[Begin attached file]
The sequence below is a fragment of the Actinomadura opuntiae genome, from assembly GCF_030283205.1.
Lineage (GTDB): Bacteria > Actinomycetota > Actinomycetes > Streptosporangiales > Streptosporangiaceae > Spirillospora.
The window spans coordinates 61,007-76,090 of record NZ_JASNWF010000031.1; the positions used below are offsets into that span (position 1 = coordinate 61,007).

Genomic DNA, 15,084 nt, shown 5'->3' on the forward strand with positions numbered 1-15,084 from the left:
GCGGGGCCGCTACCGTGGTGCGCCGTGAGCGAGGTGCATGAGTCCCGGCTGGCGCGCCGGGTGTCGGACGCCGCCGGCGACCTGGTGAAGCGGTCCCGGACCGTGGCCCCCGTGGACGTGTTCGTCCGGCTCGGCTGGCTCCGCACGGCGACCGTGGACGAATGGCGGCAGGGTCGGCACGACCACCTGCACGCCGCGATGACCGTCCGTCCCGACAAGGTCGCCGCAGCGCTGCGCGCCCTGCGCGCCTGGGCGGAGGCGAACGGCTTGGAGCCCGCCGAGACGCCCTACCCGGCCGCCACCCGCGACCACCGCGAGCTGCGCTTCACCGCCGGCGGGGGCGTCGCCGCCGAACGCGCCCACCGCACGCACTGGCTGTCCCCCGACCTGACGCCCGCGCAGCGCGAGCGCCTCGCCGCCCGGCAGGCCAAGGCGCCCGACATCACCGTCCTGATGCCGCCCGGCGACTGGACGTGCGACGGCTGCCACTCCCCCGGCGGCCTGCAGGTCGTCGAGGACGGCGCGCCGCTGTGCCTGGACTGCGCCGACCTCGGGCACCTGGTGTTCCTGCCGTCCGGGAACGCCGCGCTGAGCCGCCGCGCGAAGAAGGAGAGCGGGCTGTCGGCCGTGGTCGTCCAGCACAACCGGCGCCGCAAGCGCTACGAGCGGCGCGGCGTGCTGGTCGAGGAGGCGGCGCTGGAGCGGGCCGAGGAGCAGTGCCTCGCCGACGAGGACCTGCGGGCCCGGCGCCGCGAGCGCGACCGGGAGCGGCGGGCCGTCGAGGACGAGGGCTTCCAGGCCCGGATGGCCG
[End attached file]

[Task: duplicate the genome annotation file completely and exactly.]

The sequence below is a fragment of the Actinomadura opuntiae genome, from assembly GCF_030283205.1.
Lineage (GTDB): Bacteria > Actinomycetota > Actinomycetes > Streptosporangiales > Streptosporangiaceae > Spirillospora.
The window spans coordinates 61,007-76,090 of record NZ_JASNWF010000031.1; the positions used below are offsets into that span (position 1 = coordinate 61,007).

Genomic DNA, 15,084 nt, shown 5'->3' on the forward strand with positions numbered 1-15,084 from the left:
GCGGGGCCGCTACCGTGGTGCGCCGTGAGCGAGGTGCATGAGTCCCGGCTGGCGCGCCGGGTGTCGGACGCCGCCGGCGACCTGGTGAAGCGGTCCCGGACCGTGGCCCCCGTGGACGTGTTCGTCCGGCTCGGCTGGCTCCGCACGGCGACCGTGGACGAATGGCGGCAGGGTCGGCACGACCACCTGCACGCCGCGATGACCGTCCGTCCCGACAAGGTCGCCGCAGCGCTGCGCGCCCTGCGCGCCTGGGCGGAGGCGAACGGCTTGGAGCCCGCCGAGACGCCCTACCCGGCCGCCACCCGCGACCACCGCGAGCTGCGCTTCACCGCCGGCGGGGGCGTCGCCGCCGAACGCGCCCACCGCACGCACTGGCTGTCCCCCGACCTGACGCCCGCGCAGCGCGAGCGCCTCGCCGCCCGGCAGGCCAAGGCGCCCGACATCACCGTCCTGATGCCGCCCGGCGACTGGACGTGCGACGGCTGCCACTCCCCCGGCGGCCTGCAGGTCGTCGAGGACGGCGCGCCGCTGTGCCTGGACTGCGCCGACCTCGGGCACCTGGTGTTCCTGCCGTCCGGGAACGCCGCGCTGAGCCGCCGCGCGAAGAAGGAGAGCGGGCTGTCGGCCGTGGTCGTCCAGCACAACCGGCGCCGCAAGCGCTACGAGCGGCGCGGCGTGCTGGTCGAGGAGGCGGCGCTGGAGCGGGCCGAGGAGCAGTGCCTCGCCGACGAGGACCTGCGGGCCCGGCGCCGCGAGCGCGACCGGGAGCGGCGGGCCGTCGAGGACGAGGGCTTCCAGGCCCGGATGGCCG